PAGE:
News / Halifax

Tristan Cleveland: Let’s tie pot to selling healthy food in Halifax convenience stores

Metro's columnist says we should do green for green so more people have access to healthy fruits and vegetables throughout the province.

A local pot smoker rolls up a marijuana cigarette.

Staff / Metro Order this photo

A local pot smoker rolls up a marijuana cigarette.

We need to figure out how to sell weed in Nova Scotia - we also need to get more stores to sell healthy food.

Maybe we can use one problem to solve the other: allow stores to sell weed if they also offer a minimum quantity and quality of fruit and vegetables.

Access to healthy food is a major problem in Halifax. Getting to a store that sells broccoli can be a major struggle for residents in Harrietsfield, Middle Musquodoboit, and parts of urban neighbourhoods like Spryfield and north-end Halifax and Dartmouth.

For many, the closest spot to buy food is a gas station or corner store, where the dinner menu is too often Mr. Noodle and Alphagetti.

According to a 2014 report, Food Counts, one in five people in Halifax have trouble affording basic food needs, the highest rate of all cities studied. For many who can’t pay for a car or a taxi, that corner store is where dinner comes from.

It’s also true that selling produce isn’t easy for corner stores. The markup is small and anything that doesn’t sell in a few days goes bad.

Marijuana, in contrast, will no doubt have big, fat profit margins, especially if government sets minimum prices. Well over a billion dollars of recreational pot was sold in Colorado in 2016.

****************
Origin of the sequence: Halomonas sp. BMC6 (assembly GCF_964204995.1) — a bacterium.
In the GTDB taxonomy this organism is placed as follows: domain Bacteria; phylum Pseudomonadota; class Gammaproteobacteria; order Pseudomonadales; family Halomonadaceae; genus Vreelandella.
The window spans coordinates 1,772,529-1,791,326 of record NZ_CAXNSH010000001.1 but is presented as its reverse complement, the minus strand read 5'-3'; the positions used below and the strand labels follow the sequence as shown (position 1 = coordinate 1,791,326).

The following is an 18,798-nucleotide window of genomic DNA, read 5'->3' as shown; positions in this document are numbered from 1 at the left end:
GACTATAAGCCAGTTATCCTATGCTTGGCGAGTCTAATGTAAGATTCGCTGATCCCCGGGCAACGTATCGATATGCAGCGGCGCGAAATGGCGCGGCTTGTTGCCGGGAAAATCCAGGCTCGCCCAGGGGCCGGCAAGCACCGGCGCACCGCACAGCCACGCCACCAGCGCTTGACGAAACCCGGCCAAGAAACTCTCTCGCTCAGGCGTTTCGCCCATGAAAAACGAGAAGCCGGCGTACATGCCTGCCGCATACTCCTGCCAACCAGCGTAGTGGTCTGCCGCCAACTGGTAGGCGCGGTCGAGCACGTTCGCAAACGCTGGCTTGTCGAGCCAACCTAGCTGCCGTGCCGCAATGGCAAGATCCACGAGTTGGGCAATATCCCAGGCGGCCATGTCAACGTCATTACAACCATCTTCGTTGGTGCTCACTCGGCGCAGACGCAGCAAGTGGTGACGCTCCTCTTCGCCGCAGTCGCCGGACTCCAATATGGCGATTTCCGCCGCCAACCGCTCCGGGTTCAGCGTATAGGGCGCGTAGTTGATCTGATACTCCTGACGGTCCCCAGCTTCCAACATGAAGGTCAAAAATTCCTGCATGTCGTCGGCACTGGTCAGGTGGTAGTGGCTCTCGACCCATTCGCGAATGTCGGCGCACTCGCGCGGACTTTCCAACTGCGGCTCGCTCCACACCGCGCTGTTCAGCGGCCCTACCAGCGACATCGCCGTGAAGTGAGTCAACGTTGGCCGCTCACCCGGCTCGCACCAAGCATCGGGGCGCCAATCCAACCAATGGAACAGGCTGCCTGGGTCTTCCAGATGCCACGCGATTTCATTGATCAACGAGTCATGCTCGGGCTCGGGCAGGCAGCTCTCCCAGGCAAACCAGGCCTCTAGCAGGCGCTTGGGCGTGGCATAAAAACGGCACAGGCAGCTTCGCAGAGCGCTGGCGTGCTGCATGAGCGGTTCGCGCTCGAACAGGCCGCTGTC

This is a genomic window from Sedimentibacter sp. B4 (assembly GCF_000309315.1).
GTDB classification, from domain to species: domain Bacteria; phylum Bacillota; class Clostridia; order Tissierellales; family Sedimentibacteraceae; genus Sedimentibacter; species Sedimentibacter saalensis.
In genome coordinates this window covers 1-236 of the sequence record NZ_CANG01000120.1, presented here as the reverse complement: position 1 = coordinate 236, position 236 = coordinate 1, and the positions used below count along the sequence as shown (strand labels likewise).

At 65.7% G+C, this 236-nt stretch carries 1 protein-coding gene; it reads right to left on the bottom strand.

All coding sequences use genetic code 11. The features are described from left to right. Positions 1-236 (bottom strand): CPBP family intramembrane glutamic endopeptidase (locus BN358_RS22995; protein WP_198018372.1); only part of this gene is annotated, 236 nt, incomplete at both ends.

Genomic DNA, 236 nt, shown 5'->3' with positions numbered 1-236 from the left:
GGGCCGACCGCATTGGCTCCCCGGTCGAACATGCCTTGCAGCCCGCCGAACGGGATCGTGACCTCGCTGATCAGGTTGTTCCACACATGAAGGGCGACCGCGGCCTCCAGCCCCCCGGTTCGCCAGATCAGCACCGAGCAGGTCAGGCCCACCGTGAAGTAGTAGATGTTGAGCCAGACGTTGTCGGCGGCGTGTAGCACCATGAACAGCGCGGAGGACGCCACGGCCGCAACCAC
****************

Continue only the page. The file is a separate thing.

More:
If we use those profits as a carrot to encourage stores to sell carrots, the benefits for food accessibility would be two-fold. Not only would more stores have vegetables, but there will be more stores.

Convenience stores are everywhere in Montreal because they are allowed to sell another high-margin sin product, alcohol. One store owner told me beer and wine make up 30 per cent of his business.

If selling weed supported the economic viability of stores – while requiring they sold good produce – the drug could become a shuttle for disseminating healthy food to communities that need it.

What are the alternatives?

I hate the idea of the government dispensaries, as has been recommended in New Brunswick. We have the opportunity to support hundreds of local small businesses, any number of which have the potential to expand and turn into something new or valuable for our economy. We can do better than creating a few new static government jobs.

I’m also nervous about private dispensaries that focus on selling pot, because they may encourage and normalize a culture of smoking.

According to the World Health Organization, smoking excessive quantities of weed can impair mental function, cause lung disease, and exacerbate schizophrenia. While it’s exciting we will no longer use police to manage the health impacts of marijuana, it’s still a health issue.

Better to sell marijuana discreetly alongside tobacco behind the counter in corner stores with no advertising allowed. If weed led to more stores opening in more communities, it would of course be critical to ensure they are not allowed to actively promote bad habits.

The three biggest factors for supporting good health is to eat well, walk more, and smoke less. When analyzing the health impacts of how we sell weed, we shouldn’t focus exclusively on the third issue, smoking less. We should also use it to support the first two, creating complete communities where people can walk to eat healthy.

If some products cause health problems and make big profits, and other products improve health but lose money, it makes sense to use the first to pay for the second.

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